But, in my understanding, when debating the very doctrine of papal infallibility leading up to Vatican I, the theologians made a calculated choice about the conditions of it based on the history of heretic-popes.  In other words, of course infallibility is tailored in a way to exclude known heretic popes: they had that information when they decided the definition of infallibility.

So, to say that somehow infallibility is proven by reference to there having not been a violation of the 19th century criteria is anachronistic.

It is anachronistic. But that's what ecumenical councils are for. The word "Trinity" is not in the Bible, but the Councils declared that it was believed by all of the Apostolic Fathers.

I myself do not believe in Papal infallibility anymore, I am merely clarifying for the sake of discussion.
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« Reply #531 on: October 28, 2014, 02:36:22 PM »

^ Fair enough! I honestly don't know if these things are anachronistic in the same way. I'll have to think about that.

At this point, I tend to give more credence to the Orthodox understanding of the Fathers. But, these things can always be proof-texted to support one's view.
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« Reply #532 on: October 28, 2014, 02:54:30 PM »

And then there's this.



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« Reply #533 on: October 28, 2014, 03:10:49 PM »

Is the cat an inherited property of the office, or must each Pope adopt a new one?

More importantly, is the cat infallible, and is he allowed to have conferences with cats from other churches, or is that excessively ecumenical?

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« Reply #534 on: October 28, 2014, 03:12:13 PM »

Under the doctrinally pluralistic realm of modern Roman Catholicism, it makes no sense for a group to forgo "full Communion with Rome" on doctrinal grounds because one can submit to the pope without actually believing what he believes, apparently.

 but what if the Pope decided to go ex cathedra and proclaim something which is contrary to the Ecumenical Councils and Christian Doctrine and does so by asserting his Papal Infallibility?

Under Catholic doctrine, you have to believe what the Pope would say if something like this occurs like it or not. After all if a Catholic doesn't, he/she is going against the decree of the Holy Spirit as it is He/it(I dunno whether it is appropriate to refer to the Holy Spirit as "He") moved the Pope to make such a pronunciation as Catholic doctrine teaches.

 

As to your first point, the Orthodox would say that the pope has done this by proclaiming ex cathedra the doctrine of the immaculate conception, which necessarily includes an erroneous understanding of original sin.

This is a tautological problem because when the pope speaks ex cathedra, he states that he is defining something that the Church has always and everywhere believed. As in the example above, this is not the case. So the idea that the pope can only further define things already believed is senseless... After all, if that were the case, he wouldn't need to define it.

The conservative Catholics (so-called) understand the infallibility to be limited to the pope's stating things that are founded in the Tradition. This fails in practice because he himself defines the Tradition.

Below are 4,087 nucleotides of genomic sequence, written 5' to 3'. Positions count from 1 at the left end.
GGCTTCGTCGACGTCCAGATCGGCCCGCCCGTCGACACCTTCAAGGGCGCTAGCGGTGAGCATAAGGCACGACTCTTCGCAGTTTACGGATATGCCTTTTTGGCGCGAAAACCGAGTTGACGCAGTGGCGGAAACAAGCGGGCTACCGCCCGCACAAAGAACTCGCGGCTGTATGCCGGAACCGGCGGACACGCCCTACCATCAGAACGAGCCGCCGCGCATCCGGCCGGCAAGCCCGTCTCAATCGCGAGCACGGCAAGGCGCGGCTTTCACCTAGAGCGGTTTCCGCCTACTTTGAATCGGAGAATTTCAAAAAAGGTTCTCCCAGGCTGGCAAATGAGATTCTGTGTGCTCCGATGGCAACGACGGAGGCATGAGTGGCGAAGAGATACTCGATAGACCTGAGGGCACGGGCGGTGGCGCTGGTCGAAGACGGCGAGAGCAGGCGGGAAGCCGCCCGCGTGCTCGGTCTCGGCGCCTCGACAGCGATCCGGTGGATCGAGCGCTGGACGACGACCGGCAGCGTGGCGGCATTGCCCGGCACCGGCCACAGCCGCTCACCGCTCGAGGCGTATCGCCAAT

And that is ironically what I was defending from Protestants during my days as a practicing Catholic. I had to make amendments to the rule to satisfy the rhetoric of Protestants. It is only when I dug deeper into Orthodoxy that I realized the truth and how blind I was.
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« Reply #535 on: October 28, 2014, 03:34:02 PM »

1 Is the cat an inherited property of the office, or must each Pope adopt a new one?

2 More importantly, is the cat infallible, and is he allowed to have conferences with cats from other churches, or is that excessively ecumenical?

1- Inherited, but the Purrfects of the various Catgregations of the Roman Purrria must be re-catfirmed by the Pope.
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« Reply #536 on: October 28, 2014, 04:14:00 PM »

Is the cat an inherited property of the office, or must each Pope adopt a new one?

More importantly, is the cat infallible, and is he allowed to have conferences with cats from other churches, or is that excessively ecumenical?
"Cats?  I don't need no stinking cats!  But I will have pictures of myself on my desk."
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« Reply #537 on: October 28, 2014, 04:18:01 PM »

1 Is the cat an inherited property of the office, or must each Pope adopt a new one?

2 More importantly, is the cat infallible, and is he allowed to have conferences with cats from other churches, or is that excessively ecumenical?

1- Inherited, but the Purrfects of the various Catgregations of the Roman Purrria must be re-catfirmed by the Pope.

And the cat - echesis used  must have the Pope's im-pawmatur...

ouch.....
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« Reply #538 on: October 28, 2014, 04:26:41 PM »

Is the cat an inherited property of the office, or must each Pope adopt a new one?

More importantly, is the cat infallible, and is he allowed to have conferences with cats from other churches, or is that excessively ecumenical?
"Cats?  I don't need no stinking cats!  But I will have pictures of myself on my desk."

He looks to have a whole stack of them!  Does he forget what he looks like on a regular basis?
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« Reply #539 on: October 28, 2014, 04:30:22 PM »

"Hmmm, need to visit America again.  Then send that letter to Archbishop Hieronymos and then, uh....what am I doing here?  Who am I?  Oh NOOOO....oh wait, that's me.  Oh, thank God!"